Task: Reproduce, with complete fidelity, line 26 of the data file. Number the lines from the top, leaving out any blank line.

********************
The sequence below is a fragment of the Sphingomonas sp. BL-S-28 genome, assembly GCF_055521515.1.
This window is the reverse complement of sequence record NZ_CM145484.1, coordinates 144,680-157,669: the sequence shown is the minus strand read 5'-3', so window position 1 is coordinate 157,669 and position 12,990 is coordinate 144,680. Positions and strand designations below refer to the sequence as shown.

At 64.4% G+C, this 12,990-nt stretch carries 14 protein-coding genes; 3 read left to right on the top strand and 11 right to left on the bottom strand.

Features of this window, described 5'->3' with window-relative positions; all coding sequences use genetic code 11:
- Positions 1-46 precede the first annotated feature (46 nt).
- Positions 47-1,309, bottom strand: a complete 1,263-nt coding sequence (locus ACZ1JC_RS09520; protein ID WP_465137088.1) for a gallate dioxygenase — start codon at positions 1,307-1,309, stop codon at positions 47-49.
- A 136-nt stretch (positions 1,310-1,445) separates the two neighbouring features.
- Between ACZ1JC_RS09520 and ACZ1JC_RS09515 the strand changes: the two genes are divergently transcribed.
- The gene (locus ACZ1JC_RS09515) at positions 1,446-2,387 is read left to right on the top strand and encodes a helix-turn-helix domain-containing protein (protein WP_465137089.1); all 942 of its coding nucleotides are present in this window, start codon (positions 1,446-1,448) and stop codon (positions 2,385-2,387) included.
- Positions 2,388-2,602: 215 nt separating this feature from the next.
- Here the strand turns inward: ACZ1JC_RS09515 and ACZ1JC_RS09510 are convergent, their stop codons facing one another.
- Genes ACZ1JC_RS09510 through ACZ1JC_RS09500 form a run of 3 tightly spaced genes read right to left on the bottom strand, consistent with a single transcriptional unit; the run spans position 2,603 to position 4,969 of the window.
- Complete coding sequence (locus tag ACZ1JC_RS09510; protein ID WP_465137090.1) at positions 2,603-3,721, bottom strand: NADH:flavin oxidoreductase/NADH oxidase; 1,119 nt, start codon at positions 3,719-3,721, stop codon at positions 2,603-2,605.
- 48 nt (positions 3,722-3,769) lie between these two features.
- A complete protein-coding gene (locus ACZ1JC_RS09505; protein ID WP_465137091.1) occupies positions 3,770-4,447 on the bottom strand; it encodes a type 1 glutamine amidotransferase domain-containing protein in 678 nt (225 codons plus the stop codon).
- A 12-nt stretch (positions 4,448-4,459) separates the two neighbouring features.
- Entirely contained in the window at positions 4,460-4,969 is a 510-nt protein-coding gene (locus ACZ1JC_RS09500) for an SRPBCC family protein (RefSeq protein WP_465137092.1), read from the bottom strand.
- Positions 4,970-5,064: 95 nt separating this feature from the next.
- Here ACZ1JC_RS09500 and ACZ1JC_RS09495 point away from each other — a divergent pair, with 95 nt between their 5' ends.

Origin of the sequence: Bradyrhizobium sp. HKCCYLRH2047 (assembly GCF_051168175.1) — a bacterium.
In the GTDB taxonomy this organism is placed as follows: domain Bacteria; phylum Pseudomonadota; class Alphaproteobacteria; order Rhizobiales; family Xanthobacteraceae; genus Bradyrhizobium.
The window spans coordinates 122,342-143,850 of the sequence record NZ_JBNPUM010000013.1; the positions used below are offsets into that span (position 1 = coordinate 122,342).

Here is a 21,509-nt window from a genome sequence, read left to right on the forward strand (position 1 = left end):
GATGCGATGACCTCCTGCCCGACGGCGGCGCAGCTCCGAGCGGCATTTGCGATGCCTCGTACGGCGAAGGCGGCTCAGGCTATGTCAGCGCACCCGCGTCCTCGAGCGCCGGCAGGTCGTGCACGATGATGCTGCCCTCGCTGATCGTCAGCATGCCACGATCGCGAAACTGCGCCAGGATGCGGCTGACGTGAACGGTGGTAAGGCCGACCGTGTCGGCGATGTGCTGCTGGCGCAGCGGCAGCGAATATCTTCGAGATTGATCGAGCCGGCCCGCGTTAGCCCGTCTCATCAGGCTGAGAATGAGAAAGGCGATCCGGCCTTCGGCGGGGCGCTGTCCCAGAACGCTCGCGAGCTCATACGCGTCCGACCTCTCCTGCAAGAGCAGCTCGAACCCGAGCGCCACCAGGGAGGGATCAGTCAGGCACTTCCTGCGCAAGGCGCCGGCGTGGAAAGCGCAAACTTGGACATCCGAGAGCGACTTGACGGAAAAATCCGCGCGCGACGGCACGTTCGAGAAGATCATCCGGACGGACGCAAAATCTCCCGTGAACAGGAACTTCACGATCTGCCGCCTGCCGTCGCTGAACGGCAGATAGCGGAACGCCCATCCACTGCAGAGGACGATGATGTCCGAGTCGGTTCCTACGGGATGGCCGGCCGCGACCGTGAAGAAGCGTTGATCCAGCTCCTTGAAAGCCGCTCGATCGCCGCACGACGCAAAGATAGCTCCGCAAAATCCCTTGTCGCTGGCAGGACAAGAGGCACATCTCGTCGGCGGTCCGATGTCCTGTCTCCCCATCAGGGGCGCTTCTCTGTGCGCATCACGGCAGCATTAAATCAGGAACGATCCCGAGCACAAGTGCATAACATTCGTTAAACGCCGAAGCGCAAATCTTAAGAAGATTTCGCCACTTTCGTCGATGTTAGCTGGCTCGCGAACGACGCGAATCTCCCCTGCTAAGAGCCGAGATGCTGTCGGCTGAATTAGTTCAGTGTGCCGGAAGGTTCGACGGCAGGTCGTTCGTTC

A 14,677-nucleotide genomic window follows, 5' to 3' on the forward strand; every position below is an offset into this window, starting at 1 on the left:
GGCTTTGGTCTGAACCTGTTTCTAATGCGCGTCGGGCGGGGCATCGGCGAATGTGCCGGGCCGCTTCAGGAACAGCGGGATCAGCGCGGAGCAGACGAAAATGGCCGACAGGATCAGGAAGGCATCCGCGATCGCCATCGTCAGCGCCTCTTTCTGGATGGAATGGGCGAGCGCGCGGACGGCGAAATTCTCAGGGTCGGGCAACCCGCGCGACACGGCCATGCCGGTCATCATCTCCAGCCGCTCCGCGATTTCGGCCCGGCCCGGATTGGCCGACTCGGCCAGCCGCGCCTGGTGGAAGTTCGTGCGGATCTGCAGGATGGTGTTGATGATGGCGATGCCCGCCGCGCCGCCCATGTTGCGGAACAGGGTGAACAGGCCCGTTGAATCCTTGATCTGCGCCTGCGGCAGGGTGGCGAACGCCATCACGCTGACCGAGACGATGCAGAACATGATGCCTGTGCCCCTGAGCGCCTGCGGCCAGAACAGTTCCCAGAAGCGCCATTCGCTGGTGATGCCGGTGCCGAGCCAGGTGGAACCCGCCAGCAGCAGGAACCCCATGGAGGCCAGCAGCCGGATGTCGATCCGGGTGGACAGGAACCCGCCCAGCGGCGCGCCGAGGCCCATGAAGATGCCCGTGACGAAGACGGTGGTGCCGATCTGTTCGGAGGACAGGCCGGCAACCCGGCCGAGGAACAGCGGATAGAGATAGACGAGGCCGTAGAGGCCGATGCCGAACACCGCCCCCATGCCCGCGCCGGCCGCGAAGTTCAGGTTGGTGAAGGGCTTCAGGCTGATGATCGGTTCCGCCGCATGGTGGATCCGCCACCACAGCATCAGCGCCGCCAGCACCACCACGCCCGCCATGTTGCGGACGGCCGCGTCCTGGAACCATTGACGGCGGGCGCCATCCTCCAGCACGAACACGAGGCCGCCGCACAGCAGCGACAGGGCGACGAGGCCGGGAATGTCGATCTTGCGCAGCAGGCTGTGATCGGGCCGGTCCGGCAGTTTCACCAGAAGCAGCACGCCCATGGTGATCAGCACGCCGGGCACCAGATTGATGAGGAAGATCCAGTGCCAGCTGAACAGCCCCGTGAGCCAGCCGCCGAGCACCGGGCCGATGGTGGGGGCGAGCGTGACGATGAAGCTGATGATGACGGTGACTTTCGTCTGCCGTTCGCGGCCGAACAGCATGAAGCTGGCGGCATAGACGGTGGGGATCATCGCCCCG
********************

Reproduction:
GGCTTTGGTCTGAACCTGTTTCTAATGCGCGTCGGGCGGGGCATCGGCGAATGTGCCGGGCCGCTTCAGGAACAGCGGGATCAGCGCGGAGCAGACGAAAATGGCCGACAGGATCAGGAAGGCATCCGCGATCGCCATCGTCAGCGCCTCTTTCTGGATGGAATGGGCGAGCGCGCGGACGGCGAAATTCTCAGGGTCGGGCAACCCGCGCGACACGGCCATGCCGGTCATCATCTCCAGCCGCTCCGCGATTTCGGCCCGGCCCGGATTGGCCGACTCGGCCAGCCGCGCCTGGTGGAAGTTCGTGCGGATCTGCAGGATGGTGTTGATGATGGCGATGCCCGCCGCGCCGCCCATGTTGCGGAACAGGGTGAACAGGCCCGTTGAATCCTTGATCTGCGCCTGCGGCAGGGTGGCGAACGCCATCACGCTGACCGAGACGATGCAGAACATGATGCCTGTGCCCCTGAGCGCCTGCGGCCAGAACAGTTCCCAGAAGCGCCATTCGCTGGTGATGCCGGTGCCGAGCCAGGTGGAACCCGCCAGCAGCAGGAACCCCATGGAGGCCAGCAGCCGGATGTCGATCCGGGTGGACAGGAACCCGCCCAGCGGCGCGCCGAGGCCCATGAAGATGCCCGTGACGAAGACGGTGGTGCCGATCTGTTCGGAGGACAGGCCGGCAACCCGGCCGAGGAACAGCGGATAGAGATAGACGAGGCCGTAGAGGCCGATGCCGAACACCGCCCCCATGCCCGCGCCGGCCGCGAAGTTCAGGTTGGTGAAGGGCTTCAGGCTGATGATCGGTTCCGCCGCATGGTGGATCCGCCACCACAGCATCAGCGCCGCCAGCACCACCACGCCCGCCATGTTGCGGACGGCCGCGTCCTGGAACCATTGACGGCGGGCGCCATCCTCCAGCACGAACACGAGGCCGCCGCACAGCAGCGACAGGGCGACGAGGCCGGGAATGTCGATCTTGCGCAGCAGGCTGTGATCGGGCCGGTCCGGCAGTTTCACCAGAAGCAGCACGCCCATGGTGATCAGCACGCCGGGCACCAGATTGATGAGGAAGATCCAGTGCCAGCTGAACAGCCCCGTGAGCCAGCCGCCGAGCACCGGGCCGATGGTGGGGGCGAGCGTGACGATGAAGCTGATGATGACGGTGACTTTCGTCTGCCGTTCGCGGCCGAACAGCATGAAGCTGGCGGCATAGACGGTGGGGATCATCGCCCCG